It wasn't "just a headache."
March 22, 2007 11:13 AM   Subscribe

My husband's stepdad just got a tumor removed from his brain yesterday. It was malignant.

I have not spoken to my mother-in-law directly so I don't know exactly what kind of malignant tumor this is, but apparently it's a primary tumor and not something spread from somewhere main question is this: Is a malignant brain tumor always a death sentence or can people recover from these things? I know there are a ton of variables, but I just want to know if it's okay to have some hope for him.
posted by konolia to Health & Fitness (16 answers total)
Oh gosh, in my limited experience with oncology, no a brain tumor isn't necessarily a death sentence. Of course, it depends on the area, what type of cell it was, how invasive etc etc. I was involved with a man who had a brain tumor removed back in the mid 70s and he had some lingering effects like loss of vision in one eye and needing to take medication to help regulate some body functions, but he survived and has led a normal life since then.

My thoughts are with you and your family.
posted by hollygoheavy at 11:32 AM on March 22, 2007

Very sorry to hear that, konolia.

First, it's always okay to have some hope for people.

The kind of tumor is important for prognosis, but unfortunately, the majority of malignant brain cancers in adults are GBMs (glioblastoma multiforme). Speaking in totally general terms, since all patients are different and unique, these tumors are highly aggressive and have a very poor prognosis. The median survival time without treatment is 3 months, and with oncology treatment (eg surgery, radiation, chemo) is unfortunately only 14 months. 5 year survival rates are around 3%.

There are other types of brain malignancies in adults, as well, so your husband's stepdad may have something else. I'm sure ikkyu2 can provide some more info if he stops by the thread.
posted by gramcracker at 11:34 AM on March 22, 2007

IANAD, but AFAIK, a malignant tumor is just another word for "cancer." Benign tumors are not cancer. People can recover from cancer through radiotherapy and chemo, provided the tumor hasn't metastasized.

However, brain cancer is bad news, no matter what way you put it. I've heard that success of tumor removal from the brain is about 50%. It's okay to have some hope, but I wouldn't stop mentally preparing myself for bad news.

There's a ton of info at the Roswell Park Cancer Institute site.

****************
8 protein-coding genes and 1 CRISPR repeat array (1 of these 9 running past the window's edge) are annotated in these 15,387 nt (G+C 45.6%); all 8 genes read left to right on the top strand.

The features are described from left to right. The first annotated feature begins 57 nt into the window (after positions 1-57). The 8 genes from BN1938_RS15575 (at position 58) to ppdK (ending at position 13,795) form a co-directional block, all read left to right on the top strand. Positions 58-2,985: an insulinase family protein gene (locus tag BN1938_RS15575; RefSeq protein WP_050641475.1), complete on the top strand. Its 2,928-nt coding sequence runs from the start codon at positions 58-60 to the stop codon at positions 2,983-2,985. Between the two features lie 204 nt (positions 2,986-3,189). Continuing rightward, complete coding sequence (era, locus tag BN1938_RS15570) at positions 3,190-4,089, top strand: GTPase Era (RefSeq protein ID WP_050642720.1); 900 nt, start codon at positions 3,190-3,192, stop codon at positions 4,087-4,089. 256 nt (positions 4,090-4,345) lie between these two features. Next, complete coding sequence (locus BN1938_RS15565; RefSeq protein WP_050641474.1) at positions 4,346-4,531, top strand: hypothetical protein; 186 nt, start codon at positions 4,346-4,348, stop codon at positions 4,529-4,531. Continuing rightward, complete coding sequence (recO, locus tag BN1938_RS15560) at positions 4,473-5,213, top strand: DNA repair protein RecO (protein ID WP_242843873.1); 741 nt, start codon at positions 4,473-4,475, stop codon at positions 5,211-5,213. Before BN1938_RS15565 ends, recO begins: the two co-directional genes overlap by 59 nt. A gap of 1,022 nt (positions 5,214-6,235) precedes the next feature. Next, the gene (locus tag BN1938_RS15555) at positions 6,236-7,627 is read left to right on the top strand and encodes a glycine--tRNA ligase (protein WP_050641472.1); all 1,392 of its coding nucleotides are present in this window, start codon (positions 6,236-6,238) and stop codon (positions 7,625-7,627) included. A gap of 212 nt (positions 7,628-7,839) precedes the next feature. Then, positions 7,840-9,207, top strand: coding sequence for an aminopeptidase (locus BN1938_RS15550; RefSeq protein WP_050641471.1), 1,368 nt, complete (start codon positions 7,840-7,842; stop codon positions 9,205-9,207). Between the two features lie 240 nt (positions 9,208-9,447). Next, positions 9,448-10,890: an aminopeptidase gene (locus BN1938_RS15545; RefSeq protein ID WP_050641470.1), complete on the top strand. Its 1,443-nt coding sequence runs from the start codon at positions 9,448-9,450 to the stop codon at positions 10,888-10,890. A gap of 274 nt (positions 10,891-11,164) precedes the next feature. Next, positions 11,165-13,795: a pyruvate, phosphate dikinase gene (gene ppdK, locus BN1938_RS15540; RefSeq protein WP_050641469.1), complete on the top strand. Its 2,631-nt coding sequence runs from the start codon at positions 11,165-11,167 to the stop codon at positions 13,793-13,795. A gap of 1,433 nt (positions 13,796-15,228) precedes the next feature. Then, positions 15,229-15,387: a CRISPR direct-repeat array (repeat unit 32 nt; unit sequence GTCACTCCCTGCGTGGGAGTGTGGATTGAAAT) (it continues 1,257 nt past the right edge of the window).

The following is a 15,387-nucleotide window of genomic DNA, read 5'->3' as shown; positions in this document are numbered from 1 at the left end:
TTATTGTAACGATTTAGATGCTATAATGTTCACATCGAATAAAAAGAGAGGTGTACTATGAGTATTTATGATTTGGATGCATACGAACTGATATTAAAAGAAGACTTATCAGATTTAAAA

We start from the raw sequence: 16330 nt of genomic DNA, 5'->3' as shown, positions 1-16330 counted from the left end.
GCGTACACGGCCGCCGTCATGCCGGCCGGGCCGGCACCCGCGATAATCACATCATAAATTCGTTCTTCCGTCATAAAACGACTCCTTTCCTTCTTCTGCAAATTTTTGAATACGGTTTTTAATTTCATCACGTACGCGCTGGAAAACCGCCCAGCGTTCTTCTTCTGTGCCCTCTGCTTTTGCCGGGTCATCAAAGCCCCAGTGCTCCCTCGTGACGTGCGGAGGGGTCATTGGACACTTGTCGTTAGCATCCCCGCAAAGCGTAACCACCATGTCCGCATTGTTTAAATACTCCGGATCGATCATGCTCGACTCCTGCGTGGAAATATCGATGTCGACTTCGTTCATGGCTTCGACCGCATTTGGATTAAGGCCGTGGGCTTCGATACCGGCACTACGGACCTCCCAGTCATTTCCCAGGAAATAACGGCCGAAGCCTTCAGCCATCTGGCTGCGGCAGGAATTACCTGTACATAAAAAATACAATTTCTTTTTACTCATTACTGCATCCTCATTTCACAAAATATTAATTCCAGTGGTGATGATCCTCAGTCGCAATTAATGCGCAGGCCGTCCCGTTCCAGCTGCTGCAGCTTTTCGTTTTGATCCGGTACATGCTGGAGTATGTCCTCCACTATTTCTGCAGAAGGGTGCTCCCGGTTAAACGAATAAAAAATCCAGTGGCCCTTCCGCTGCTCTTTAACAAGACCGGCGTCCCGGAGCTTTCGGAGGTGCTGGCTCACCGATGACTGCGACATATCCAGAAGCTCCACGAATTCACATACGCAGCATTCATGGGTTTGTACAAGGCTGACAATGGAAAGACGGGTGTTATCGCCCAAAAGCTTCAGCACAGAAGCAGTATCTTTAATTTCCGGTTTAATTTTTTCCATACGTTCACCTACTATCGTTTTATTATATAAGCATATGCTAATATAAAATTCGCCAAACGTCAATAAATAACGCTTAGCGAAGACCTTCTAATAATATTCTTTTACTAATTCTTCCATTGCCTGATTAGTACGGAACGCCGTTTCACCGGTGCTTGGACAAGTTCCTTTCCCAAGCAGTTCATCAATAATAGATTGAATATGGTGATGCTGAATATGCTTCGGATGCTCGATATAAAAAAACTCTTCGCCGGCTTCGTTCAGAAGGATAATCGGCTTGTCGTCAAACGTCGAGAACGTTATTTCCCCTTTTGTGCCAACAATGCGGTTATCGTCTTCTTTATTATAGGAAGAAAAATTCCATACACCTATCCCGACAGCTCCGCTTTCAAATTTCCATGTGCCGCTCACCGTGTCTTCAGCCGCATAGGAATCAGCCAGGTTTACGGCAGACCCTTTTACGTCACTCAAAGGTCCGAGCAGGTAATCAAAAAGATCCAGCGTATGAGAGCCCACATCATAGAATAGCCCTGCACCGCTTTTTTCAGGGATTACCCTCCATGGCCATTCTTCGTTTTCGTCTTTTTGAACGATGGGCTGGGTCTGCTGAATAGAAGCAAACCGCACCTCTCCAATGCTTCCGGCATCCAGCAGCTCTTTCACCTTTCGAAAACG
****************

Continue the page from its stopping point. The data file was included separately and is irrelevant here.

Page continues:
Here's hoping for the best for your stepdad-in-law.
posted by Verdandi at 11:36 AM on March 22, 2007

On a more positive note, my friend's dad had a sizable tumor removed from his brain a few years ago. (Disclaimer: I don't remember if it was malignant or benign, and I know that's not an insignificant difference.) Apparently when they saw the size of it, they were shocked he was still standing (and walking and teaching classes), but his prognosis was excellent. Last I checked, he's still doing great.
posted by bassjump at 11:53 AM on March 22, 2007

On another positive note, my dad's buddy was diagnosed with a malignant tumour nearly ten years ago. He had surgery and has had treatment here and there since then. He and Mrs. Bickerton are still at it with no signs of it stopping. He is pushing 70.

Not a death sentence. There's some hope -- but, realistically, it's not one you can put money on.
posted by solid-one-love at 12:10 PM on March 22, 2007

gramcracker's mostly right. In these cases it's all about the tumor's grade, which is determined by the pathologist who looks at the removed tissue under a microscope.

Is it an aggressive GBM or anaplastic astrocytoma? In that case, the forecast is generally pretty poor. Is it a low-grade, slow-growing tumor? Some folks go for decades with these.

Primary brain tumors can almost never be removed completely, because the brain lacks a stroma; there are no barriers to growth throughout the whole brain, and there is no way for the surgeon to attempt to get a clean margin. So unlike other cancers, these pretty much always come back.

Probably the best thing to bear in mind is that docs don't own a crystal ball to foretell the future; every patient is different and the statistics don't always apply to a particular case. I have seen cases where glioblastomas regressed and disappeared for no reason we could identify. Where there is life, there is always hope.
posted by ikkyu2 at 12:10 PM on March 22, 2007

Malignant, when used in cancer terms, means "ability to metastasize" aka ability to spread to other parts of the body. Benign tumors by definition will not metastasize; unfortunately benign tumors are just as dangerous in the brain, since the skull creates an enclosed space, and a growing tumor compresses the brain.
posted by gramcracker at 12:16 PM on March 22, 2007

Response by poster: Well, unfortunately my husband says his mom told him it was stage 4. She told him the surgeon thinks he got it all but it sounds more like to us he was trying to soften the blow some.

We're here in NC and they are in Colorado-good thing we went out there for Thanksgiving.

OTOH, ikkyu2's last paragraph is one I agree with. God holds the keys to life and death, after all. My step-father-in-law is one tough old coot. If anyone was gonna look at death in the face and spit in his eye, it'd be him.